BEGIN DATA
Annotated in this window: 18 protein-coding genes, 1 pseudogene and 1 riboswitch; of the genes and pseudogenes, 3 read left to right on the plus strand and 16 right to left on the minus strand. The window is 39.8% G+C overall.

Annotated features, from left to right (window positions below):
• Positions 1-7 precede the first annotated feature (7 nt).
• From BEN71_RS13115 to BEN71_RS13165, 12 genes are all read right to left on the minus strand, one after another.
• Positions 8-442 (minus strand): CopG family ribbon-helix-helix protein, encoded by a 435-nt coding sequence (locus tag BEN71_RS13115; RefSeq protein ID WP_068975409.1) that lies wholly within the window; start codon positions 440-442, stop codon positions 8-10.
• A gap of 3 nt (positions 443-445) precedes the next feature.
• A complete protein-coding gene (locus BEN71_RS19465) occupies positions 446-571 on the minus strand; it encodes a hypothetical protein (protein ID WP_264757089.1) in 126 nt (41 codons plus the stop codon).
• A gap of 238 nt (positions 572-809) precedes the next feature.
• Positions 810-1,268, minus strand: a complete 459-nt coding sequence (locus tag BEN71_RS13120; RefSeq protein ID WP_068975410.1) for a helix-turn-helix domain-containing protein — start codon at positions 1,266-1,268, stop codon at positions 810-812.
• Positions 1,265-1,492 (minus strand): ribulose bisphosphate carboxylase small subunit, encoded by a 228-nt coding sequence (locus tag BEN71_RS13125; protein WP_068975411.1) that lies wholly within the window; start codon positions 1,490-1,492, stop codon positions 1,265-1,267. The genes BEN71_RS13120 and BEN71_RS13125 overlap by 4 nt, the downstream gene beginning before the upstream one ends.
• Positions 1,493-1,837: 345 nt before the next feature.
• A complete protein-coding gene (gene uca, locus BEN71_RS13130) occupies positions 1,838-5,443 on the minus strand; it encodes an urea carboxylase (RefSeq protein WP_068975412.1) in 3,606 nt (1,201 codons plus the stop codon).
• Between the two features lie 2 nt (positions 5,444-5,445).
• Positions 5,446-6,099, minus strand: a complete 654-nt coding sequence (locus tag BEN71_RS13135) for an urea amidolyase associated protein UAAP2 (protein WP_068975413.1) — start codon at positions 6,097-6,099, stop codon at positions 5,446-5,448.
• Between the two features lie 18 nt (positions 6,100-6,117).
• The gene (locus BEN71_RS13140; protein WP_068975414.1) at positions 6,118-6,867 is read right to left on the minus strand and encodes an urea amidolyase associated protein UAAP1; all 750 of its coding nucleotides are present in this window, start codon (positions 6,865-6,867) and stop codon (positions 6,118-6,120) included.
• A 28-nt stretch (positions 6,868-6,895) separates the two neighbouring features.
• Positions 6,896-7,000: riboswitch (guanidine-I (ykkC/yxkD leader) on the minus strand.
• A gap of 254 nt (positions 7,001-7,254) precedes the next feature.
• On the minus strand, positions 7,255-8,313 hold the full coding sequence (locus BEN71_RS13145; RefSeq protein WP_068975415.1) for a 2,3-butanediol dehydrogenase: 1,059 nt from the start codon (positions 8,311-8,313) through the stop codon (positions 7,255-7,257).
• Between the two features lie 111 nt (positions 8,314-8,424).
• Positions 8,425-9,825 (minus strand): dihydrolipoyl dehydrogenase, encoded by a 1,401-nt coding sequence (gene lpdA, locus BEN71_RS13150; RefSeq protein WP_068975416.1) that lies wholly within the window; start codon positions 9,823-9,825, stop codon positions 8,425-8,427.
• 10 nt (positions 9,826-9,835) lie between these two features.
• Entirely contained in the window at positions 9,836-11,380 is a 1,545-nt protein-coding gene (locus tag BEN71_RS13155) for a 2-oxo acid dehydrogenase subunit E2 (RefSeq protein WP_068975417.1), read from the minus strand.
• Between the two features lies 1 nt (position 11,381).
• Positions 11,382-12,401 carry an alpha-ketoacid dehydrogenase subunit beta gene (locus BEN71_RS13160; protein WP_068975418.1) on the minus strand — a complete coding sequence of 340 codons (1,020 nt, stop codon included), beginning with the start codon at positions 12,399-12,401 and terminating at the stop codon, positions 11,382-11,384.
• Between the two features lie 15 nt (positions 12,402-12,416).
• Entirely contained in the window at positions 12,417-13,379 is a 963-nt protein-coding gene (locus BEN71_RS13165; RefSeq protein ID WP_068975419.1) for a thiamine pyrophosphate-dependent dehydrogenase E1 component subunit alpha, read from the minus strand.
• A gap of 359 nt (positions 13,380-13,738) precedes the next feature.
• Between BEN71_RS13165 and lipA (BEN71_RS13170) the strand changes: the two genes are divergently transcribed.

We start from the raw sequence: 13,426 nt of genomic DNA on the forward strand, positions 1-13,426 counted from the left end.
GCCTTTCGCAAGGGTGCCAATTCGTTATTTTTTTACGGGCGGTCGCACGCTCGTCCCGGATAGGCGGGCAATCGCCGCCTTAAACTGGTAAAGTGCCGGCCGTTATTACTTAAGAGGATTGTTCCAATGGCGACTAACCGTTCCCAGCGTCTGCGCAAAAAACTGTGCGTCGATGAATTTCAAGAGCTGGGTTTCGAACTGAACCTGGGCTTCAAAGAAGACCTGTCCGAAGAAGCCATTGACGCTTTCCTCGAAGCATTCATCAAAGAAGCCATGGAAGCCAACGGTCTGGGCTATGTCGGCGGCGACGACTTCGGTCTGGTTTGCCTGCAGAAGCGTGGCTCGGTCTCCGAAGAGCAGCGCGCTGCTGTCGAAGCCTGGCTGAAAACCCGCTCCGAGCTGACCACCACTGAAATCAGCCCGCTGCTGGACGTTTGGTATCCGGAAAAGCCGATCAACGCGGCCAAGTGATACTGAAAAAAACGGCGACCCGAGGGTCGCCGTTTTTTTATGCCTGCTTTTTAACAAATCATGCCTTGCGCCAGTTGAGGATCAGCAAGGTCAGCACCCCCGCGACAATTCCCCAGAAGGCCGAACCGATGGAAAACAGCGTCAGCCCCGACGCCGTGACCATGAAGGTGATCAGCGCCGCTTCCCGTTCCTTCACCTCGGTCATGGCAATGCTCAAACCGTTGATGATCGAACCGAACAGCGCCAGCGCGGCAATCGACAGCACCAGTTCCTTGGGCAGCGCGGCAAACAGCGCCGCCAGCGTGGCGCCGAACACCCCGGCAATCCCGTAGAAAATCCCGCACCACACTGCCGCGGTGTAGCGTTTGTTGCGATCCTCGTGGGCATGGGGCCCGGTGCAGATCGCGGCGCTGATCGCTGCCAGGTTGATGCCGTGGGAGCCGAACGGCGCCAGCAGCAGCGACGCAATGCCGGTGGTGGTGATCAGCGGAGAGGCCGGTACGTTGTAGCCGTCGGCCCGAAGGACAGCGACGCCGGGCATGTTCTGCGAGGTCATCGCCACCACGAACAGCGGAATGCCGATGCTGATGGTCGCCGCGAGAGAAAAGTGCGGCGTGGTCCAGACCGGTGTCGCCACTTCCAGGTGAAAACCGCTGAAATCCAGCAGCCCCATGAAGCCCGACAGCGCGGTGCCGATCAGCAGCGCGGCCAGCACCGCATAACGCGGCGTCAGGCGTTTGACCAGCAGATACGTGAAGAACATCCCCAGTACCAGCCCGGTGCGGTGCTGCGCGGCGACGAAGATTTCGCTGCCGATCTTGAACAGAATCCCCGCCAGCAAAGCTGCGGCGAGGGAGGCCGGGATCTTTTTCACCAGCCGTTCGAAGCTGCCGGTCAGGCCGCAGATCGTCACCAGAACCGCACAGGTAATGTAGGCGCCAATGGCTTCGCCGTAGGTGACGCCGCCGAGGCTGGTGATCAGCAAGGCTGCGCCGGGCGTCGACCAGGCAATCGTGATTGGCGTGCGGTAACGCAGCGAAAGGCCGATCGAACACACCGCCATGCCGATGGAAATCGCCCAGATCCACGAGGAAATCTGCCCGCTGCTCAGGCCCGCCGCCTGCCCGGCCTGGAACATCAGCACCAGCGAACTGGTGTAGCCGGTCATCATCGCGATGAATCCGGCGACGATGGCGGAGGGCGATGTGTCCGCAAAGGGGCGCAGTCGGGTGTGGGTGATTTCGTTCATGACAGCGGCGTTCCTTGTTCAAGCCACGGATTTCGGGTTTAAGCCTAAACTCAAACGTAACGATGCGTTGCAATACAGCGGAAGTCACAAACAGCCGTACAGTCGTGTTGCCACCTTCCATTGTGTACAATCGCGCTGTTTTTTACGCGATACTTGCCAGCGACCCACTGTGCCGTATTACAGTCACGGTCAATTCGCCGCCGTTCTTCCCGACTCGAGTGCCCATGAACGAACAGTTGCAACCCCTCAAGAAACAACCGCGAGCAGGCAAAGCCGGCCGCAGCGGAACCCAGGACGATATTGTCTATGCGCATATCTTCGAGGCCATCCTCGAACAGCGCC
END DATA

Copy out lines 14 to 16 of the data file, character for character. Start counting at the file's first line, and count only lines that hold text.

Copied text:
• Positions 5,446-6,099, minus strand: a complete 654-nt coding sequence (locus tag BEN71_RS13135) for an urea amidolyase associated protein UAAP2 (protein WP_068975413.1) — start codon at positions 6,097-6,099, stop codon at positions 5,446-5,448.
• Between the two features lie 18 nt (positions 6,100-6,117).
• The gene (locus BEN71_RS13140; protein WP_068975414.1) at positions 6,118-6,867 is read right to left on the minus strand and encodes an urea amidolyase associated protein UAAP1; all 750 of its coding nucleotides are present in this window, start codon (positions 6,865-6,867) and stop codon (positions 6,118-6,120) included.